Advancements in immunosuppression, transplant techniques, antimicrobials, postoperative management, and bridging techniques have had an enormous impact on morbidity and mortality of transplant recipients.
Although some generalizations can be made regarding the management of transplant patients, organ-specific considerations based on the particular allograft transplanted are critically important.
Infections can reactivate in an immunocompromised recipient who has been previously exposed. Alternatively, a naïve recipient may acquire an infection following the transplant of an organ from a seropositive donor. Infections in transplant recipients can progress rapidly and hence must be promptly recognized and appropriately treated.
Risks and benefits of sustained immunosuppressive therapy must be balanced in transplant recipients.
Immunosuppressive drugs have significant side effects and many have important drug−drug interactions that must be recognized by the intensivist.
Advances in transplant immunology, organ preservation, and expansion in the number of donors have allowed organ transplantation to become a feasible management strategy for more patients with end-stage organ dysfunction. The adoption of expanded donor selection criteria and innovations in extracorporeal organ support has increased the number of available organs for transplantation, while innovations in transplant technique and perioperative management have improved eligibility and outcomes in sicker patients. Advances in surgical technique have also allowed for “fast-tracking” organ recipients into stepdown units bypassing the intensive care unit (ICU), with the objective of avoiding complications and facilitating early mobilization and rehabilitation. However, the majority of lung, heart, and a minor proportion of liver recipients will still require ICU admission for postoperative management.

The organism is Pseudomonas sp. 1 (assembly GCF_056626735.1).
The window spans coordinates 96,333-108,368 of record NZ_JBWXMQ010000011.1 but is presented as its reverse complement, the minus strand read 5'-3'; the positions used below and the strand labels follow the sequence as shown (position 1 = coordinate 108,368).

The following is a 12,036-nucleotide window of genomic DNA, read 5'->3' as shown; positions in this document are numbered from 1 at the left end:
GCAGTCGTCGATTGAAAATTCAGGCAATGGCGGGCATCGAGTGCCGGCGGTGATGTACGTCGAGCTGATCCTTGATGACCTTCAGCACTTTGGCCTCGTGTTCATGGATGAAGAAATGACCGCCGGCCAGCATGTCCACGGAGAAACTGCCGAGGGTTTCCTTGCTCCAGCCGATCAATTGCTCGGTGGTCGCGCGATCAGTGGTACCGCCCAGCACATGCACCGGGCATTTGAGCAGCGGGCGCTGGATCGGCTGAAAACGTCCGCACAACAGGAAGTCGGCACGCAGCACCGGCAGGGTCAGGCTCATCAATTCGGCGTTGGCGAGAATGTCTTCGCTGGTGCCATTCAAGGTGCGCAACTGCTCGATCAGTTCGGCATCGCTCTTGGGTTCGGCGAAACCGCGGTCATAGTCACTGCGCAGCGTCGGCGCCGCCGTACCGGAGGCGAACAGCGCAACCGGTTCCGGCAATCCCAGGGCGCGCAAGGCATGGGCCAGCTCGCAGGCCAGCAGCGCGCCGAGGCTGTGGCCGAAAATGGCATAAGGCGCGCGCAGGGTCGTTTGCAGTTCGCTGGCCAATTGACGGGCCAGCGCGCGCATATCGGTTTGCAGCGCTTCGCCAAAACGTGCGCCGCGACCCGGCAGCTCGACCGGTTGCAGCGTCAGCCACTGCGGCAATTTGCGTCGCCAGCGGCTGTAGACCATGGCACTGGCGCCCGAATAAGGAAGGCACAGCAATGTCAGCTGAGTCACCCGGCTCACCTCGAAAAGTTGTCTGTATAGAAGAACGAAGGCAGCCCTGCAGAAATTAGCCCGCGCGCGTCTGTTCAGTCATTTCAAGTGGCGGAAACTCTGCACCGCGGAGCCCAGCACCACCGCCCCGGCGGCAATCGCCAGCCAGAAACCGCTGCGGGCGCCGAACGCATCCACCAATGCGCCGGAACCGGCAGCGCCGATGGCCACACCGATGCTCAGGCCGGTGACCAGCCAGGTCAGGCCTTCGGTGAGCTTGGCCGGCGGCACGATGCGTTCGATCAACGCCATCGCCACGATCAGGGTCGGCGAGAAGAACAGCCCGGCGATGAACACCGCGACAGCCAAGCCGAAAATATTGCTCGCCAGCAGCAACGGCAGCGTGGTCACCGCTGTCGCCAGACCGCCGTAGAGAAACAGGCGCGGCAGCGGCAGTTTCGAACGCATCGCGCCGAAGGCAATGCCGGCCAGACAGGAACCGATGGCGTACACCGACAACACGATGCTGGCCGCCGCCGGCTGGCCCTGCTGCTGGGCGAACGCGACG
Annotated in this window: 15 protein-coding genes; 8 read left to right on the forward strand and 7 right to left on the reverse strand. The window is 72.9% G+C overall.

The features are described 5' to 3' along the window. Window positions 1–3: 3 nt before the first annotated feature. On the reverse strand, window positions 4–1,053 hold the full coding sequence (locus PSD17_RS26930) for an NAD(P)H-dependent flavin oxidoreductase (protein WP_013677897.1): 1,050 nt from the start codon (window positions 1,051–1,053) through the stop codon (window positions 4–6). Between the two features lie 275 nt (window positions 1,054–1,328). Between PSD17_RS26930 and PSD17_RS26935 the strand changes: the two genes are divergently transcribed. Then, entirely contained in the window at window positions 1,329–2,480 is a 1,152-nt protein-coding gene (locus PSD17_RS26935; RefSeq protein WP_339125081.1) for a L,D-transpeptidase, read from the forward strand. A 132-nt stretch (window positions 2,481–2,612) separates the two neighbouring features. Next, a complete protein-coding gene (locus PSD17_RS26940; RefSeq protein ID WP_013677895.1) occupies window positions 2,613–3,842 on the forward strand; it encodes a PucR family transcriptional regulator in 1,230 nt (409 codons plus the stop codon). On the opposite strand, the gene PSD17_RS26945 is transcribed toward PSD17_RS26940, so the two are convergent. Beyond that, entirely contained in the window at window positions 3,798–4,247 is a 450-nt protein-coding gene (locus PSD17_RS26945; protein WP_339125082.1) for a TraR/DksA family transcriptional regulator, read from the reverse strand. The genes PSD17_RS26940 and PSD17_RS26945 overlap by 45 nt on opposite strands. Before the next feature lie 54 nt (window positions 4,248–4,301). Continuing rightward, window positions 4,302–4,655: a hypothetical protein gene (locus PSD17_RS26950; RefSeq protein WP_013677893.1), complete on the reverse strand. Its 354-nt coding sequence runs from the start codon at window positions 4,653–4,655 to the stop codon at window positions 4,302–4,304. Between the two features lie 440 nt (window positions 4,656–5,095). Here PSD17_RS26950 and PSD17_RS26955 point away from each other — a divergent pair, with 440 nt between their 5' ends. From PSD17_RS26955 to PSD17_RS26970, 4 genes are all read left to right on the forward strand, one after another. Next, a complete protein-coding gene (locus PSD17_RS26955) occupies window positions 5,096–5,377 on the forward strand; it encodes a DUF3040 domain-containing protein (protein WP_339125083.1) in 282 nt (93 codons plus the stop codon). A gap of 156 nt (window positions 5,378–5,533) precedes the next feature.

The role of the critical care physician in the management of the transplant patient extends beyond the perioperative period to managing transplant recipients with critical illness due to chronic graft dysfunction. In addition to organ-specific complications, critical care physicians will encounter the full spectrum of complications and consequences related to immunosuppression, including standard and opportunistic infections, organ failures from drug toxicity or comorbid conditions, metabolic complications, and significant drug interactions. Early recognition of typical or atypical clinical syndromes is imperative for timely initiation of appropriate therapy and avoiding consequences including death and graft failure.
The spectrum of this chapter includes indications; postoperative management; complications; and outcomes of lung, liver, and heart transplant. Whether a transplant intensivist or not, understanding the basics of immunosuppression, perioperative organ optimization, and identification of potential early and delayed complications is essential to enhance outcomes of transplant recipients.
Immunosuppression is essential to avoid rejection of the allograft. Advances in immunology have led to the creation a variety of immunosuppressive agents targeting different effector pathways. The standard immunosuppressive regimen typically includes steroids, calcineurin inhibitors, and antiproliferative agents. Newer immunosuppressive agents are typically reserved for episodes of rejection or as alternative agents in the event of drug-induced toxicity. However, it is essential to remember that regardless the mechanism of action, all immunosuppressive agents will result in downregulation ...